Last week I discussed learning the rules and knowing when to break them. I thought I’d share a list of the things I don’t quite write right, by choice or otherwise, and why I do it:
Double quotation marks
I write in British English, which usually uses single quotation marks, but I prefer double quotes in my own personal writing. Why do I break the rule? Because I don’t like the confusion that can sometimes occur with single closing quotes and apostrophes. For example:
‘Don’t take the girls’ toys’
“Don’t take the girls’ toys”
Double quotes show much more clearly where the speech ends. If I were reading the British version, I’d get stuck on the word girls’, thinking perhaps that that’s where the speech ended.
Double spaces at the end of the sentence
Once upon a time I used to single space, until my mother told me it’s correct to double space. It felt weird and wrong, but in the interests of accuracy, I trained myself to double space. So, which is correct? This is where it helps to know why rules exist in order to determine if you want to follow the rule.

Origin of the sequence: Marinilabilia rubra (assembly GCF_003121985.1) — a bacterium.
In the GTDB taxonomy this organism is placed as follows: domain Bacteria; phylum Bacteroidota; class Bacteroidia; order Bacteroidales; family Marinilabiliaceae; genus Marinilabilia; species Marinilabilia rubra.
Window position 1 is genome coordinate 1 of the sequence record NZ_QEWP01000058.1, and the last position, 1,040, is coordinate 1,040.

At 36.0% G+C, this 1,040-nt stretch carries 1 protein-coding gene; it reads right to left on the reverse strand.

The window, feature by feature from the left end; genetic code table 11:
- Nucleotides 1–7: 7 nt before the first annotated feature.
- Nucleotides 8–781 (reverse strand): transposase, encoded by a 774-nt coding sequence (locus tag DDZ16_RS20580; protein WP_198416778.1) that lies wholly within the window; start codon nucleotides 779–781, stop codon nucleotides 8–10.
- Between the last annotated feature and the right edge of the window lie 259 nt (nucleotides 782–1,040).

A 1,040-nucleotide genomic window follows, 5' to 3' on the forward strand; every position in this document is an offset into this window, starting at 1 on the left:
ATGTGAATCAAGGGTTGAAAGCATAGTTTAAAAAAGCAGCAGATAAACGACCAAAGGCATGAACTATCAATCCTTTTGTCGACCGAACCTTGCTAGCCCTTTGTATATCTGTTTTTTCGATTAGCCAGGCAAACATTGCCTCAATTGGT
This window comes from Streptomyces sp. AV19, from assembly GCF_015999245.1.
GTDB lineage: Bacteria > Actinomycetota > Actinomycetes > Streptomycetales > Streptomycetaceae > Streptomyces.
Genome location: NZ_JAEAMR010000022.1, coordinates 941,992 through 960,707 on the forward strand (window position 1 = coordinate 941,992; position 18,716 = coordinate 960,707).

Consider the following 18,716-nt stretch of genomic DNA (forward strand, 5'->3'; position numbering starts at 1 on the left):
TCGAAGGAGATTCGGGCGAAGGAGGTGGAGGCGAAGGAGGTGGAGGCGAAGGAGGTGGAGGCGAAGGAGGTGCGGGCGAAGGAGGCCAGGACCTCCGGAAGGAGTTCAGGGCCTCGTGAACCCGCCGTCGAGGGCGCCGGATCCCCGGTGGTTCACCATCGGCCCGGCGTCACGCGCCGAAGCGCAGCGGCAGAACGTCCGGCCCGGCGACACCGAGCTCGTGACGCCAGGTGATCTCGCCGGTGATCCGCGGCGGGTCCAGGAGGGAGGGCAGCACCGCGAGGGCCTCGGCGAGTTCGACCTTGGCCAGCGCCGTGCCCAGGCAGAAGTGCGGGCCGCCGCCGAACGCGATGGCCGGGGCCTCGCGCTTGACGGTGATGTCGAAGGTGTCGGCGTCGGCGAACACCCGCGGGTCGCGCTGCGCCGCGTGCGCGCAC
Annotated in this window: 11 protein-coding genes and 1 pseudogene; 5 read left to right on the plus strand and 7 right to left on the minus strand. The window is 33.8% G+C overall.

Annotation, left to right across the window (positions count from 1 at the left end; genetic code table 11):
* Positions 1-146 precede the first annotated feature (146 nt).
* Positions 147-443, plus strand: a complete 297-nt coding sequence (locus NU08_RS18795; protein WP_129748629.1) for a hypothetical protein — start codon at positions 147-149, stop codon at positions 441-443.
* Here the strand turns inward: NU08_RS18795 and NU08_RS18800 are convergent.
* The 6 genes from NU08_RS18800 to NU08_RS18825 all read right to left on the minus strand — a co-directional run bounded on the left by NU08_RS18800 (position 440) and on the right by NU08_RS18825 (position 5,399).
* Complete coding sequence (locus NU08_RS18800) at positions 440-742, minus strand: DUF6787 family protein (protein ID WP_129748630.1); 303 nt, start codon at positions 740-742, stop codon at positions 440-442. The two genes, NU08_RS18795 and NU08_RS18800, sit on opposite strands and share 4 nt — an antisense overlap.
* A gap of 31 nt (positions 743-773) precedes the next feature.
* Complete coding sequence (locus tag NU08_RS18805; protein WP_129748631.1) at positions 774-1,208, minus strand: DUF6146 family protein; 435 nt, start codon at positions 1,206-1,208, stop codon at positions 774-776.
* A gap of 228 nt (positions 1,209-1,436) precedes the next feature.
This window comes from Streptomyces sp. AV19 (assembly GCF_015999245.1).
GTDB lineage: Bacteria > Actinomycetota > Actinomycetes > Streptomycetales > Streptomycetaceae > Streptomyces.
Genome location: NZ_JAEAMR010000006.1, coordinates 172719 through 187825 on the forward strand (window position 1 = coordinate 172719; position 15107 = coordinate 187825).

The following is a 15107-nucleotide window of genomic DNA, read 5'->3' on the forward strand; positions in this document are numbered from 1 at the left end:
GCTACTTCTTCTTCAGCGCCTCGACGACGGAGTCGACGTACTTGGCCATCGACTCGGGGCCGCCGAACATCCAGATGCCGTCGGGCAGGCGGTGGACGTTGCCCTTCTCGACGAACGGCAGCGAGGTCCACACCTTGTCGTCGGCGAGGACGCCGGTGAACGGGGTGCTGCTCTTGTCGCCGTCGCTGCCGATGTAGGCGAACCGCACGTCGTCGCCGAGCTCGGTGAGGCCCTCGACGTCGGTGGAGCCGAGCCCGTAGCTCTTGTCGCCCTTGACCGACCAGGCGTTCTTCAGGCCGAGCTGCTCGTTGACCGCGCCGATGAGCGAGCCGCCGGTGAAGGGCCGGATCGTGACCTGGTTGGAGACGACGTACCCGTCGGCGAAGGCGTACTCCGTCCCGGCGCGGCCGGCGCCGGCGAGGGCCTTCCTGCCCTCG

From the Grammarist:
The two-space “rule” came about thanks to the monospaced type used by mid-20th-century typewriters. Because monospaced type (i.e., type in which every character occupies the same amount of space) has a uniform appearance, the double-space between sentences broke up the text and made it easier to read.
In computerized word processing, the only widely used monospaced font is Courier. All others are designed with proper proportion between letters, and double-spacing does not necessarily make the text more readable.
I agree with this argument so I’m trying to train myself out of the double-space habit, but it’s hard. (Arrrgh! I’m doing it right now!)
Ending a sentence with a proposition
This rule comes from Latin snobs and needs to die. Who the hell says twisted things like “She’s a nice person to which to talk”? As Winston Churchill famously said, this is something “up with which I will not put”.
Verb collocations – “there’s”
I am happy to sometimes get a bit colloquial in my use of “there’s”, for example, “there’s few things worse than” or “there’s hundreds of reasons you would”. Technically, I should be saying “there are” or “there’re” but seriously, who wants to say that out loud? “Therrrrrrirrrr”
There’s probably quite a few of these I use, but one in particular that stands out is acronym. I learned a while back that a term formed from the first letters of each word in a phrase is actually called an initialism. A special kind of initialism where you read each initial as if it were a word is an acronym. So for example, the British Broadcasting Corporation is better known by its initialism, BBC. It is an initialism because you say the letters separately – “bee bee cee”. If it were an acronym, you’d be saying “bubbuk” – kind of awkward without any vowels.
DVD, FBI, HDMI, SUV, RSVP
NASA, LASER, AIDS, FIFA, RAM